Four years later, after becoming one of his staunchest defenders, Stefanik delivered a keynote speech at the Republican National Convention, calling Trump "the only candidate who is capable of protecting the American dream," and voted to challenge the results of the election in two states on Jan. 6.

Now, she’s on the verge of joining Republican leadership, as a growing number of lawmakers call for Rep. Liz Cheney, R-Wyo., to be replaced as the No. 3 House Republican amid her repeated criticisms of Trump for falsely claiming the 2020 election was stolen.

"My vision is to run with support from the president and his coalition of voters," Stefanik, 36, said Thursday of Trump in an interview with former Trump adviser Steve Bannon.

While allies say Stefanik’s relationship with Trump and position in the party is reflective of support for Trump among GOP voters and her district, some former colleagues don’t recognize the New York Republican today.

"It’s hard to square the two," said Barbara Comstock, a former Republican congresswoman from Virginia and an ABC News contributor. "Dealing for Trump was a challenge, and everyone had a different way of dealing with it."

Stefanik’s office declined to make her available for an interview or respond to messages seeking comment on the record.

"She's doing exactly what she is supposed to be doing as an elected official," Carl Zeilman, the chairman of the Saratoga County Republican Committee, told ABC News. "She's changed [with] the way the constituency wants her to represent the district."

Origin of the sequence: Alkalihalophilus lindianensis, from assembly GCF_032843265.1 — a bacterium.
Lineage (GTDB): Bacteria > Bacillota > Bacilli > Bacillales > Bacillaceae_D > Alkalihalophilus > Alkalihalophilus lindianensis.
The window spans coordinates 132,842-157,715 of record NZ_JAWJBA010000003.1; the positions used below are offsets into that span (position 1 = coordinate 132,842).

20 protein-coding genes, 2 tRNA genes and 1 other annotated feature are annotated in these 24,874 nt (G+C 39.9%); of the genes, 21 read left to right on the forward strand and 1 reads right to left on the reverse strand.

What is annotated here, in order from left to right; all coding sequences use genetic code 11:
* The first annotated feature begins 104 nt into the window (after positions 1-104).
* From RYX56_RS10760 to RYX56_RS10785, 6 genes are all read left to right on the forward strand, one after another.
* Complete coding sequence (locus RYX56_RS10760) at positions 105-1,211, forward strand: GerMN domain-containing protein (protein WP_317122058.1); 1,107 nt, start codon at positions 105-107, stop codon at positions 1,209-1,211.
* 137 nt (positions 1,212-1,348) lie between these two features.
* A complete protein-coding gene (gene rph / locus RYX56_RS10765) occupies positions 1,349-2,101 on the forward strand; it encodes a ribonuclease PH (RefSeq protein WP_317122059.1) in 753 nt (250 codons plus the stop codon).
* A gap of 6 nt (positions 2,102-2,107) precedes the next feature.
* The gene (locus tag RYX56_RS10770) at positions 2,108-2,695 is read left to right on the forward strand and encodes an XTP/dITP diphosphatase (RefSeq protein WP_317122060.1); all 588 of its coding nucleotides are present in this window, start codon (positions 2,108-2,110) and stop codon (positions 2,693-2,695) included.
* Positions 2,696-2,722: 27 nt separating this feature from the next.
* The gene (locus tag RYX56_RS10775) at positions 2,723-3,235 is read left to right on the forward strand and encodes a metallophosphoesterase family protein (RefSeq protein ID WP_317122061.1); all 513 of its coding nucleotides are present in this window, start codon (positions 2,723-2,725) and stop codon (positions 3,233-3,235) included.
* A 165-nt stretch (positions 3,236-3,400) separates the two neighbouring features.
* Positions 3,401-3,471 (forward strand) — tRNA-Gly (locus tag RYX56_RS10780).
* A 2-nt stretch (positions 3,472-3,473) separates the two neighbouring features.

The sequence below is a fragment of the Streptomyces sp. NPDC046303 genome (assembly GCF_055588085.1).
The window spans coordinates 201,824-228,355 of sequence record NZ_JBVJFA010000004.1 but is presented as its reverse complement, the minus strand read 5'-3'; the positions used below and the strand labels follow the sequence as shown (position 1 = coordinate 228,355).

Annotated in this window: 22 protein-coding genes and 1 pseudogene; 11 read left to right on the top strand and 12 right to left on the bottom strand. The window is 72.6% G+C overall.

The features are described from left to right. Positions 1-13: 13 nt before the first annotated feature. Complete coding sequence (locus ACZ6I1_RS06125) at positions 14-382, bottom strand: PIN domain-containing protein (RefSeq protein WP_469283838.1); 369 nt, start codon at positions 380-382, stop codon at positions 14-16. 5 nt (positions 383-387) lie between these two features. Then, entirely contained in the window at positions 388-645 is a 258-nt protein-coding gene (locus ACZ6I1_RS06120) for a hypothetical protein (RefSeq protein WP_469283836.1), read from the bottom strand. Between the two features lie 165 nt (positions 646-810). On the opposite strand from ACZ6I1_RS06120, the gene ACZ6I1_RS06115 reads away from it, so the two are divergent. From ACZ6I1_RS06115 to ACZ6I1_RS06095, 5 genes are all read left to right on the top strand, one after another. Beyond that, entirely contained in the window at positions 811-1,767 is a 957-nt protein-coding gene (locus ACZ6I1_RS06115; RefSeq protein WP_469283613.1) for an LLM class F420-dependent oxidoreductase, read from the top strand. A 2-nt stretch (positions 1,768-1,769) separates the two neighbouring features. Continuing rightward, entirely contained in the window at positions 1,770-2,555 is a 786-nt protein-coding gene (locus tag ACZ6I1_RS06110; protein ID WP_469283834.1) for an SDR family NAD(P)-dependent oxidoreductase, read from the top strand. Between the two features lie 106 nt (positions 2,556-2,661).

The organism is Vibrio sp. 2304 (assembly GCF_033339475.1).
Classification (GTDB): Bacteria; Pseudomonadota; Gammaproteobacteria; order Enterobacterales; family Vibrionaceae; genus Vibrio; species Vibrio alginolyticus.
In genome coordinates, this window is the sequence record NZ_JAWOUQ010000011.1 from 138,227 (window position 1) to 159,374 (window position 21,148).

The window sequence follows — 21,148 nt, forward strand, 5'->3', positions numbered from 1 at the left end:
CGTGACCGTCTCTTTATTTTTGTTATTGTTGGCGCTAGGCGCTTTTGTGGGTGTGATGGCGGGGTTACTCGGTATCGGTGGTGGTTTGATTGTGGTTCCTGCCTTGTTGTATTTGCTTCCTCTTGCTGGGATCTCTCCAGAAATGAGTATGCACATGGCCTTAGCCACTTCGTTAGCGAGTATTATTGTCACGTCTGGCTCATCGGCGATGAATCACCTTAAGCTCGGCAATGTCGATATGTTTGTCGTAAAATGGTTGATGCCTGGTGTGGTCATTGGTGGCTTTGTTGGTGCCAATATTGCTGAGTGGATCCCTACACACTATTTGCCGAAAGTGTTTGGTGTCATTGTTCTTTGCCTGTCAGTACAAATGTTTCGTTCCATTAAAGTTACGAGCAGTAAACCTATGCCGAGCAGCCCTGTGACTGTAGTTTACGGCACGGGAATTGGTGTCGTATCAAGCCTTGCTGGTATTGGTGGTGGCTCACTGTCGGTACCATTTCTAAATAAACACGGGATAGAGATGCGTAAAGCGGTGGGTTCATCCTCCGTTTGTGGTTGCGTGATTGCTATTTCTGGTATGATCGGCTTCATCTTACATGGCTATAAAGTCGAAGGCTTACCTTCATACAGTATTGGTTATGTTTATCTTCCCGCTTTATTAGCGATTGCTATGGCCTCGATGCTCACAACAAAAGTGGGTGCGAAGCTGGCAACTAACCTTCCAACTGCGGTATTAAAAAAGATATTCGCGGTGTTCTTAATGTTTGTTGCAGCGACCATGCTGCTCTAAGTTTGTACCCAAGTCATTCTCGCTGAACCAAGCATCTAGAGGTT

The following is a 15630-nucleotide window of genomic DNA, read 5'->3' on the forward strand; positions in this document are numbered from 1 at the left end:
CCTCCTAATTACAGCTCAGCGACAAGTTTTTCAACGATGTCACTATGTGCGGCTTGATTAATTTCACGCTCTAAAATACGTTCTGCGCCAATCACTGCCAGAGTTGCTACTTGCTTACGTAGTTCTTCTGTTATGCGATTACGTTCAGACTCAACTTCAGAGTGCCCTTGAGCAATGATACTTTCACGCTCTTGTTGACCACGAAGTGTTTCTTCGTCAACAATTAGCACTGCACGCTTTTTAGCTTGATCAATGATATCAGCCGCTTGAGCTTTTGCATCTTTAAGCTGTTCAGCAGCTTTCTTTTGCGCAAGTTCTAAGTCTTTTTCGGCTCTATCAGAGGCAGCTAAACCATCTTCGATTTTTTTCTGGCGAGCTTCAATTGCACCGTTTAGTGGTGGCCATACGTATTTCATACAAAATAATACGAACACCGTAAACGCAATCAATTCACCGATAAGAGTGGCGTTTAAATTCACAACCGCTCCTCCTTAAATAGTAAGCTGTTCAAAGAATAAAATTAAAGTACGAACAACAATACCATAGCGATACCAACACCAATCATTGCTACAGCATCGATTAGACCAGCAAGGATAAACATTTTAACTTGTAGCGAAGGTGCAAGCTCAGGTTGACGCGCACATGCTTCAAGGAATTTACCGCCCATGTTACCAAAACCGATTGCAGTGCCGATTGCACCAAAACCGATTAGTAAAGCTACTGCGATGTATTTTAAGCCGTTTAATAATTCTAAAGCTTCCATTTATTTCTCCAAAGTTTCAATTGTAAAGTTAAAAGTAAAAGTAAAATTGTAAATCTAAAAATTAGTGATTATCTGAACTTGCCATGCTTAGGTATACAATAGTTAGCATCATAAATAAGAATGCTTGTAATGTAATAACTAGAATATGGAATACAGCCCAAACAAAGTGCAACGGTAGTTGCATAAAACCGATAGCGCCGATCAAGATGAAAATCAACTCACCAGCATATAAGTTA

A rising GOP star

After graduating from Harvard University in 2006, Stefanik, who volunteered for the state GOP party in high school, worked in former President George W. Bush’s White House, serving on the Domestic Policy Council and in the office of Josh Bolten, Bush’s then-chief of staff.

Several years later, she worked on Tim Pawlenty and Mitt Romney’s 2012 presidential campaigns, crafted the party’s policy platform and led debate preparations for Romney’s running mate, former House Speaker Paul Ryan, R-Wis. -- who would later call her the "future of the Republican Party."

She soon set her sights on Congress after moving back to New York and working in her family’s lumber and plywood business.

Local Republicans and political observers recall Stefanik outworking her competition in the 2014 GOP primary for New York’s 21st Congressional District, one of the largest in the eastern United States that was carried by former President Barack Obama in 2008 and 2012.

"She made a point to come and meet with each chairman and introduce herself and what she was running for. She attended large meetings, small meetings, firehouse meetings, whatever it was she made sure to be here," Fulton County GOP Chairman Susan McNeil told ABC News.

Pledging to bring fresh ideas and a new generation of leadership to Congress, Stefanik, with endorsements from Romney, Ryan and other GOP leaders, won her primary and easily defeated her Democratic opponent in November, becoming the youngest woman ever elected to Congress.

A moderate wary of Trump

Beginning her career on Capitol Hill as a moderate, Stefanik initially endorsed and voted for former Ohio Gov. John Kasich in the 2016 GOP presidential primary. She later backed Trump for president as the GOP nominee against Democrat Hillary Clinton.

But Stefanik, like Romney and other prominent establishment Republicans, skipped the party’s nominating convention in Cleveland that summer, with her office saying she would remain at home to focus on constituent work.

She criticized Trump after the release of the Access Hollywood tape in October 2016, but later confirmed she would support her party’s nominee for president, declining to mention Trump by name.

At the start of Trump’s term in office, Stefanik was a leader of the centrist GOP Tuesday Group caucus, voted against Republicans’ 2017 rewrite of the tax code and criticized Trump’s controversial ban on refugees from seven Muslim countries.

Like Cheney, she also criticized his posture toward Russia and NATO, and defended special counsel Robert Mueller’s investigation.